- Minister of Labour and Social Security, Hon. Dr. Fenton Ferguson, says tougher anti-child labour laws, increased opportunities for schooling and public awareness form part of the answer for the elimination of child labour.
- Dr. Ferguson said an estimated 16,240 children in Jamaica are participating in child labour.
- Dr. Ferguson gave commendations to the ILO for its assistance.
Minister of Labour and Social Security, Hon. Dr. Fenton Ferguson, says tougher anti-child labour laws, increased opportunities for schooling and public awareness form part of the answer for the elimination of child labour.
“If children can go to school and stay in school, their chances of getting proper jobs to care for their families increase and if there are tough anti-child labour laws, workplaces will be safer, proper wages will be guaranteed and children will not be taken advantage of,” he said.
Dr. Ferguson was addressing the opening of a two-day training workshop being hosted by the Statistical Institute of Jamaica (STATIN), in collaboration with the International Labour Organisation (ILO), today (January 12), at the Knutsford Court Hotel, in New Kingston.
The workshop is expected to expose participants, which comprise staff from the Ministry, STATIN and the Child Development Agency (CDA), to issues such as the resolution on child labour statistics by the International Conference of Labour Statisticians (ICLS), the concepts and definitions related to the issue and new survey questionnaire design and sampling.
The staff is being prepared to carry out Jamaica’s National Child Labour Survey (NCLS), which will be done over a 12-week period between April and June this year.
Dr. Ferguson said an estimated 16,240 children in Jamaica are participating in child labour. The global figure is approximately 218 million.
He said the results from the NCLS will improve the Ministry’s capacity to incorporate child labour data in its data collection Labour Market Information System (LMIS). In addition, the data will strengthen the national policy and plan of action for child labour, which now forms a critical part of the soon-to-be enacted Occupational Safety and Health Bill.
“As public servants and policy implementers, we know that evidence and data is important to the overall process of planning and policy formulation,” he said.
The survey is being done through the technical and financial support of the ILO. Jamaica is one of 10 countries to benefit from US$7 million allocated to implement this project worldwide. Some US$285,000 has been allocated to Jamaica.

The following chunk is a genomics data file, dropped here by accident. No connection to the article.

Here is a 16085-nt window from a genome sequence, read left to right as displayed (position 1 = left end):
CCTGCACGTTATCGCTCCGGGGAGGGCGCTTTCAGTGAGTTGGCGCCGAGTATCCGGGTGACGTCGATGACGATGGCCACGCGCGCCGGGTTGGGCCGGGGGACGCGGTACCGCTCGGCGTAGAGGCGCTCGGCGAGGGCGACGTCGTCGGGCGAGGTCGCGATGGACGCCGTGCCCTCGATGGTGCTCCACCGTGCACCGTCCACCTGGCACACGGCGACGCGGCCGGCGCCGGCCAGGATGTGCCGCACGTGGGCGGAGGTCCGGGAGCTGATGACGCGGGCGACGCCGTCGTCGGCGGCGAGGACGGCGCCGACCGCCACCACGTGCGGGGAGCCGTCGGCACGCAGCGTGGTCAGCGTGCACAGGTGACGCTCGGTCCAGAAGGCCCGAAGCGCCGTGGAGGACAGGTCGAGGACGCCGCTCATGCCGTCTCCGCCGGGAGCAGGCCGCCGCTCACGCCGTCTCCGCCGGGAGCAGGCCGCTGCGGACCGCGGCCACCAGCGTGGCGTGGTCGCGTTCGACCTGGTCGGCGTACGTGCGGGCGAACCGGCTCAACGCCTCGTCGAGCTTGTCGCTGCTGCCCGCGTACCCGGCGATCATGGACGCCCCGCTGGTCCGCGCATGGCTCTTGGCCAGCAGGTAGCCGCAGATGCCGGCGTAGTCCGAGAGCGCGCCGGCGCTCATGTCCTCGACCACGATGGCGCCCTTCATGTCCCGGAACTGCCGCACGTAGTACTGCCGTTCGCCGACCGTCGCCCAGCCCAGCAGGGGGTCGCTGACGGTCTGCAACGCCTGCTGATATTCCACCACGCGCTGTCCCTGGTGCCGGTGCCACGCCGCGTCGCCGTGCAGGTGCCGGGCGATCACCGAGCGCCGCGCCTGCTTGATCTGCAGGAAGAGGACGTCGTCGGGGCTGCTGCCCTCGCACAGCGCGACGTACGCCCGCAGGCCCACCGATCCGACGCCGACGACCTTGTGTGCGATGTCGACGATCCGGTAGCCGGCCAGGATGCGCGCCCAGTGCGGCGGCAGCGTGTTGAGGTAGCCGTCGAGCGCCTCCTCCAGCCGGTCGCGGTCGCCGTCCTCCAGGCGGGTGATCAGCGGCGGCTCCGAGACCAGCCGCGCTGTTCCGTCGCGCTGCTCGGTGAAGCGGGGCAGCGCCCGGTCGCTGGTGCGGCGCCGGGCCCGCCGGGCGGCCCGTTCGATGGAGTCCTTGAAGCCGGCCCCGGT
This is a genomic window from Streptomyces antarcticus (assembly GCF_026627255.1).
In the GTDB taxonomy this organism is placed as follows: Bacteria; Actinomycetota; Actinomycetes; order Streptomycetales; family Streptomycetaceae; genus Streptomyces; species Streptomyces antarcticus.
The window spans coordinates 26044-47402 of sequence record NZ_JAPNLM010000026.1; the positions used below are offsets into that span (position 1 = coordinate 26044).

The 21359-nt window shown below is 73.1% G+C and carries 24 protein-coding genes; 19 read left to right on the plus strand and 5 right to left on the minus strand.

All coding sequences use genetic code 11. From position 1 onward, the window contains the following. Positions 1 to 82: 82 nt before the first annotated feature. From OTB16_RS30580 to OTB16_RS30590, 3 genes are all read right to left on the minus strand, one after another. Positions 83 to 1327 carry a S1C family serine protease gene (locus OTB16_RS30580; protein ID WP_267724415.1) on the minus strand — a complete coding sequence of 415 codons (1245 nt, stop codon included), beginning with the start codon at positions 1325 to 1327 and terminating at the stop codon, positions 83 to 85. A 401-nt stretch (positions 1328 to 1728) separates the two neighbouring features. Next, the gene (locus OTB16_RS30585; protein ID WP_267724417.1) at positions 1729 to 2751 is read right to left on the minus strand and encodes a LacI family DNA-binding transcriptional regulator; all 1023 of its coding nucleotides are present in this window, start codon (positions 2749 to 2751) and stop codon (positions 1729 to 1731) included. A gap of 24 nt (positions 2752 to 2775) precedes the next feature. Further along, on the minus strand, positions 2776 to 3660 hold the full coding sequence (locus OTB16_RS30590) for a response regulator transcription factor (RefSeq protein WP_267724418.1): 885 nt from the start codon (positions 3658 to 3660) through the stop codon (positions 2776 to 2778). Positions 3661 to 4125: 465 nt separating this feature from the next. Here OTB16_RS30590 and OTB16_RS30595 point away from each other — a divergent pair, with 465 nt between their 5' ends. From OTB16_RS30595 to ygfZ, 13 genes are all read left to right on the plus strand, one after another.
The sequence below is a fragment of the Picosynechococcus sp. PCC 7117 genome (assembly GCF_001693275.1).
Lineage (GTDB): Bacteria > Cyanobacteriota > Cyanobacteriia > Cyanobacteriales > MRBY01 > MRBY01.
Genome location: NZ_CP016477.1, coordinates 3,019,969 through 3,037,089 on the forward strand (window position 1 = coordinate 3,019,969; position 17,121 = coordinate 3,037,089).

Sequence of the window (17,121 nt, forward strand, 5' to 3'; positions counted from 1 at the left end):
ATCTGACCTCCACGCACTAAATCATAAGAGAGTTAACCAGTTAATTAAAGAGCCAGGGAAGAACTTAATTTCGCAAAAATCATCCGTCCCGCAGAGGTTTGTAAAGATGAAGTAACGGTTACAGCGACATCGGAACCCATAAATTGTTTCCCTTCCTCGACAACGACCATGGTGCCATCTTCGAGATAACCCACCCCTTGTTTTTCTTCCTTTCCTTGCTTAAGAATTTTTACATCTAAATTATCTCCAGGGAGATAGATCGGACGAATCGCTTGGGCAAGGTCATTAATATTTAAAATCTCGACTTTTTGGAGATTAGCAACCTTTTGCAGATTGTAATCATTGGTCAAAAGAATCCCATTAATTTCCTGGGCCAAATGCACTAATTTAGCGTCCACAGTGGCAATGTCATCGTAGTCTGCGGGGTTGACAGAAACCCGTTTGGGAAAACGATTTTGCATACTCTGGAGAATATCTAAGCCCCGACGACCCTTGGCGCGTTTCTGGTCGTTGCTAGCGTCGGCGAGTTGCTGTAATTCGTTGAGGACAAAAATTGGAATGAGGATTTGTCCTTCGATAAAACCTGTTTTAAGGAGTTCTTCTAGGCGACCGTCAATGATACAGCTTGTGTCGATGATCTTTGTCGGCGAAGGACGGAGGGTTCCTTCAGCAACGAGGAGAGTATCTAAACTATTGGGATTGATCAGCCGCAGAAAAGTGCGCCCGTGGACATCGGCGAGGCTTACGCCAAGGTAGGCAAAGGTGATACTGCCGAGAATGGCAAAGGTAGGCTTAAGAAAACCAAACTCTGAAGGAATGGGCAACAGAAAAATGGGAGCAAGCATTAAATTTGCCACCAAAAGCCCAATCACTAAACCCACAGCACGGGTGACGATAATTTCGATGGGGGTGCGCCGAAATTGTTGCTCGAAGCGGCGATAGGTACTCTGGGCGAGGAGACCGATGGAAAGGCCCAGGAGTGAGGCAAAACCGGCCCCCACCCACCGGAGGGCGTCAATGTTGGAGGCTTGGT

Dr. Ferguson gave commendations to the ILO for its assistance.
Meanwhile, Representative of the ILO, Frederico Blanco, in an interview with JIS News, said he expects this project to have significant impact on the fight against child labour in Jamaica, by establishing in detail, the distribution, the extent and the characteristics of child labour, especially in hazardous circumstances.
“We (also) expect to have an impact through the mainstreaming of this information into the policy frameworks, such as the Poverty Reduction Strategy of the Government (and) the National Education Plan. That is the ultimate impact, that this information is used to (inform) policies to fight child labour,” Mr. Blanco said.
For her part, Director General of STATIN, Carol Coy, also expressed appreciation to the ILO for its support. She said with the increasing demand for statistical data brought on by the post-2015 Development Agenda, the forging of partnerships with international development partners is an important step in widening the range of data available to policy makers.
The 2016 Survey is the second ILO Statistical Information and Monitoring Programme on Child Labour (SIMPOC)-supported survey being undertaken in Jamaica. The first was done by STATIN in conjunction with the Ministry of Labour and Social Security, as Jamaica’s Youth Activity Survey, in 2002.